lessons from the Old Testament, which contain all the foreshadowings and
prophecies of the salvation of mankind through the Passion and Resurrection of
After these readings and the Epistle reading, the
forefeast of the Resurrection of Christ begins. The choir begins to chant
slowly "Arise, O God, judge the earth, for Thou shalt have an inheritance
among all the nations..," while in the Altar and throughout the church,
the black vestments are replaced with white ones. This change is a symbol of
the event in which the Myrrhbearers, early in the morning "while it was
still dark," saw before the tomb of Christ the angel in radiant vestments
and heard from him the joyful proclamation of the Resurrection of Christ.
The deacon, now clad in bright vestments like an
angel, goes out into the center of the church and before the Burial Shroud
reads the Gospel which proclaims to mankind the Resurrection of Christ.
The Liturgy of St. Basil the Great then continues
in its usual order. Instead of the Cherubic Hymn we chant the following,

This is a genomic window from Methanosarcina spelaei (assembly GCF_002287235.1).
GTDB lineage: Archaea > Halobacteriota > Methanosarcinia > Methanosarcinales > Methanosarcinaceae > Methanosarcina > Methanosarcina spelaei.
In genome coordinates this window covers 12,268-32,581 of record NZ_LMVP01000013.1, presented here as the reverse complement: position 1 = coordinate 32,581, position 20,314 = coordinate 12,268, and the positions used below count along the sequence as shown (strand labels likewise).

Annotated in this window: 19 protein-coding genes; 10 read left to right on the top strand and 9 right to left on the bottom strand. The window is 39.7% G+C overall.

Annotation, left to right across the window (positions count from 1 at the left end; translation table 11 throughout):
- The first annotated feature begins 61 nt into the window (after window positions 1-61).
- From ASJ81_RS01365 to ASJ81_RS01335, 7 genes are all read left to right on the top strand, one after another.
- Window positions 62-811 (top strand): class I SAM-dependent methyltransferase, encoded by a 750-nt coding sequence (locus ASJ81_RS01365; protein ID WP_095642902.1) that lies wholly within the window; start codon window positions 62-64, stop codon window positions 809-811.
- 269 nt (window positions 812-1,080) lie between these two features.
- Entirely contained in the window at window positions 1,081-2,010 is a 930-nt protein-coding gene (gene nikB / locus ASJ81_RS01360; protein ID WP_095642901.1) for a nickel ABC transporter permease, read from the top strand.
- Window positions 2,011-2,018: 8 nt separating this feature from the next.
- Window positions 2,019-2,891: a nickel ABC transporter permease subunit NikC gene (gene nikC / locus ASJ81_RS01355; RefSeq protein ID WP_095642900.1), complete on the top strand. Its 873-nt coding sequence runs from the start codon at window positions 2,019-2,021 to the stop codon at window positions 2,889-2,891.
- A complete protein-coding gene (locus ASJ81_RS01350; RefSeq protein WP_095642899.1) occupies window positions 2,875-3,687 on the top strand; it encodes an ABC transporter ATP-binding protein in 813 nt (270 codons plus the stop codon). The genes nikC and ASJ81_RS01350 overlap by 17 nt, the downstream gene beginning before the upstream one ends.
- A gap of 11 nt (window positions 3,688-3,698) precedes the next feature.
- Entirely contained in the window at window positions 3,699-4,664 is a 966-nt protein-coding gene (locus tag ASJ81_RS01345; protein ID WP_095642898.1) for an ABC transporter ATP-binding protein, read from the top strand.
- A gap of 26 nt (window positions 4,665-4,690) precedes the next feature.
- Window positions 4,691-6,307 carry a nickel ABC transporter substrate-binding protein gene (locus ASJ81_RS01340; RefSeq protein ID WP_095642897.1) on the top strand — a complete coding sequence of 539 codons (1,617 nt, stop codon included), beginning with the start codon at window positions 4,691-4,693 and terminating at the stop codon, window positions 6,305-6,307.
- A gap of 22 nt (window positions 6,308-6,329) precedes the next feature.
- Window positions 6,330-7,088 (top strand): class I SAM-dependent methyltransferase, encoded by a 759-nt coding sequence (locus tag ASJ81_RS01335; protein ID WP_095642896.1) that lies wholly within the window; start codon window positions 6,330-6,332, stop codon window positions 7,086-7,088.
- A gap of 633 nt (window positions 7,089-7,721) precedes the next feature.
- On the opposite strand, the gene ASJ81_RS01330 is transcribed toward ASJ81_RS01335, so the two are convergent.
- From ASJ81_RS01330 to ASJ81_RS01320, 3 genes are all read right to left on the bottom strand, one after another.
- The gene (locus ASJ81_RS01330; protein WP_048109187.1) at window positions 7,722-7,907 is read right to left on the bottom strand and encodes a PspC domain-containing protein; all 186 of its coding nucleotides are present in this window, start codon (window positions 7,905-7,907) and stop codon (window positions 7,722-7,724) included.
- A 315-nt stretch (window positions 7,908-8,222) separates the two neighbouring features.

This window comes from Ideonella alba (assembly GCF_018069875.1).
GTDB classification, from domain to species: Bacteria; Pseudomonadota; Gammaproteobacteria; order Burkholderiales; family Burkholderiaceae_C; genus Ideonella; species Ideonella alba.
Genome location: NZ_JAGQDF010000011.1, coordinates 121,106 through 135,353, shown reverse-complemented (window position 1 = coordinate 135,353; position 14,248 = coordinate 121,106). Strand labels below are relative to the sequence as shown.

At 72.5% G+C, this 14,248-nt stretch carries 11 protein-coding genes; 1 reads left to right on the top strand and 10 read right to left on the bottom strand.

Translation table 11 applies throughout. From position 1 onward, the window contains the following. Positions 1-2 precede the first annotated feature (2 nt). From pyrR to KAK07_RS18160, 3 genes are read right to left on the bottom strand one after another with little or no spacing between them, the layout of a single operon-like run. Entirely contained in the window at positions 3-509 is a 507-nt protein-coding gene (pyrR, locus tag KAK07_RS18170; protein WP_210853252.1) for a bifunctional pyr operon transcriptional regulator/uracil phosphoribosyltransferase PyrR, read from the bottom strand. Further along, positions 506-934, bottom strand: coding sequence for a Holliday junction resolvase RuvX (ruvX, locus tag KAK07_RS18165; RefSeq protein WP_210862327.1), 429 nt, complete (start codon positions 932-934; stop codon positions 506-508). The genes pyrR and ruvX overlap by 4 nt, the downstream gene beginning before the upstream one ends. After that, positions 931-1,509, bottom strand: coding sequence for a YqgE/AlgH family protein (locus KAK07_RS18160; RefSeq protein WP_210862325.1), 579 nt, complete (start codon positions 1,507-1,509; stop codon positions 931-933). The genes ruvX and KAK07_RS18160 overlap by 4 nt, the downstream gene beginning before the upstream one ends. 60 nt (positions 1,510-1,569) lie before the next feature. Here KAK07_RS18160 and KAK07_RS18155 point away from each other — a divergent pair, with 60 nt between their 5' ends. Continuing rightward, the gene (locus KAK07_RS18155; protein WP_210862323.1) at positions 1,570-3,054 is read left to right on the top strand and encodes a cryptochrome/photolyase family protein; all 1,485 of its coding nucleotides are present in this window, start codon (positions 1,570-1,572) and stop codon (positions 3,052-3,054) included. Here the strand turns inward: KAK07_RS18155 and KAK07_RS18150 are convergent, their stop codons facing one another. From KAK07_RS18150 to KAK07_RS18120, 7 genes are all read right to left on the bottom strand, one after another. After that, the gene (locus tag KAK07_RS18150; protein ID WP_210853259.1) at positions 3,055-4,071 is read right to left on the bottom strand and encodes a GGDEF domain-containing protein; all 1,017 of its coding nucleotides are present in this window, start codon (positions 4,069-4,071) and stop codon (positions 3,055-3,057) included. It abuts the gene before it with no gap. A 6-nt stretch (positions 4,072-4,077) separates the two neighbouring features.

"Let all mortal flesh keep silence," and instead of "It is truly
meet..." we chant, "Weep not for Me, O Mother, beholding in the tomb
Thy Son..." The communion verse chanted is, "The Lord awoke as one
that sleepeth and is risen, saving us."
Following the Liturgy there is a blessing of bread
and wine for the nourishment of those praying. A few hours later the reading of
the Acts of the Apostles begins in the Church and continues until the beginning
of the Midnight Office.
An hour before midnight the Midnight Office is
served during which the Canon of Great Saturday is read. At the end of this
service the priests silently take the Burial Shroud from the center of the
church and into the Altar through the Royal Gates and place it upon the Altar
Table, where it remains until the Ascension of the Lord, in commemoration of
the forty day abiding of Jesus Christ on the earth after His Resurrection from
The faithful now reverently await the hour of
midnight when the radiant, Paschal joy of the greatest feast, the Resurrection
of the Lord our Saviour Jesus Christ begins.
This paschal joy is a sacred rejoicing of which
there is no likeness nor equal on earth. It is the endless joy and blessedness
of eternal life. It is of this joy that the Lord spoke when He said, "Your
heart shall rejoice, and your joy no man taketh from you" (John